Hughes's aesthetic works out a trope that brings internality and externality into a state of opposition. One sees an example of how this unfolds in "The Weary Blues." The speaker in the poem documents the experience of listening to a piano player in Harlem play the blues. Steven Tracy's compelling argument asserts that the piano player and speaker are united by the performance.
I would like to argue to the contrary however. In my view, the poem works out Hughes's apprehension, his feeling that his ability to understand the emotions that generated this form of artistic expression was not on a par with the expression itself This is indicated by the last line of the poem, where the speaker notes that the piano player "slept like a rock or a man that's dead." The key word here is "or," for it denotes the imprecision of the speaker's understanding. What the blues articulates is the simultaneous presence of the "tragic and comic aspects of the human conditions." Thus, the blues in the poem is not the conventional "either/or" condition configured within the Cartesian construct. Rather, the piano player, by metaphorizing loneliness has already chosen self-recovery. The poem's last line, then, ignores the blues performer's ability to articulate pain and likewise to subsume it. That the speaker and the piano player never meet, or as Tracy asserts, "strike up a conversation, share a drink, or anything else," suggests that the experience does not rupture the speaker's externality. He never enters that space whereby the piano player is speaking for him, giving utterance to his loneliness. Finally, at no point in time does the speaker in the poem insert himself into the lyrics.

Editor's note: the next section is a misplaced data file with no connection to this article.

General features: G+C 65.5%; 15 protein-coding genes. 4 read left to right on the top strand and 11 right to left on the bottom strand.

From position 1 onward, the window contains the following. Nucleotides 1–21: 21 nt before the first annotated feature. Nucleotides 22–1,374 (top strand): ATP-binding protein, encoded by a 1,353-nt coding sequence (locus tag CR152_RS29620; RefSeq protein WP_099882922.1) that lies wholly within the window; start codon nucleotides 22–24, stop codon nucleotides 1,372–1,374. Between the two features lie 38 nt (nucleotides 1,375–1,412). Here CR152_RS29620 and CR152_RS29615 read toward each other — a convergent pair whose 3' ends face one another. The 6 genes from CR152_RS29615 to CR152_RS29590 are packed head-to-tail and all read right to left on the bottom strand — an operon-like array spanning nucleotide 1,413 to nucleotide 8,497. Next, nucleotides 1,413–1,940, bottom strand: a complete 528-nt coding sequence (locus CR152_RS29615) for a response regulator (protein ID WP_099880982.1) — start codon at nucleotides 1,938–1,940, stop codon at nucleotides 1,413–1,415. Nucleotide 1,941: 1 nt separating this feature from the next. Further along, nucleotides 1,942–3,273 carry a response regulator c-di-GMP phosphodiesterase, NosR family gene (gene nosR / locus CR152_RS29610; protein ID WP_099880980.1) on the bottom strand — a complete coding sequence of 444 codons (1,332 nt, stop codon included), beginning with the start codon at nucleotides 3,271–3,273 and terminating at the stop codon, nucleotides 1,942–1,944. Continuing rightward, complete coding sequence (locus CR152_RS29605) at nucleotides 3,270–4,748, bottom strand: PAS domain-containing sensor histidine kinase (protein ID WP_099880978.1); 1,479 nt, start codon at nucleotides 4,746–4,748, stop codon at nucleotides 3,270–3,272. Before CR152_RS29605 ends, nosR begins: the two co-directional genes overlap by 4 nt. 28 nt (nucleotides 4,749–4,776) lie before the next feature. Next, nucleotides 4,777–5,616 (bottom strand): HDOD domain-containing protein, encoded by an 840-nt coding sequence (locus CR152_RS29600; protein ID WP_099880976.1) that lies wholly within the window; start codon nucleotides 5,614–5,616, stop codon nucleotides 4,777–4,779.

What this implies is that "The Weary Blues" can also be read as an anti-Jazz Age poem. That is, a case can be made in which we need not equate the speaker in the poem with Hughes at all. While Hughes obviously had a strong desire to "link the lowly blues to formal poetry," locking him into the poem ignores its efficacy as cultural commentary.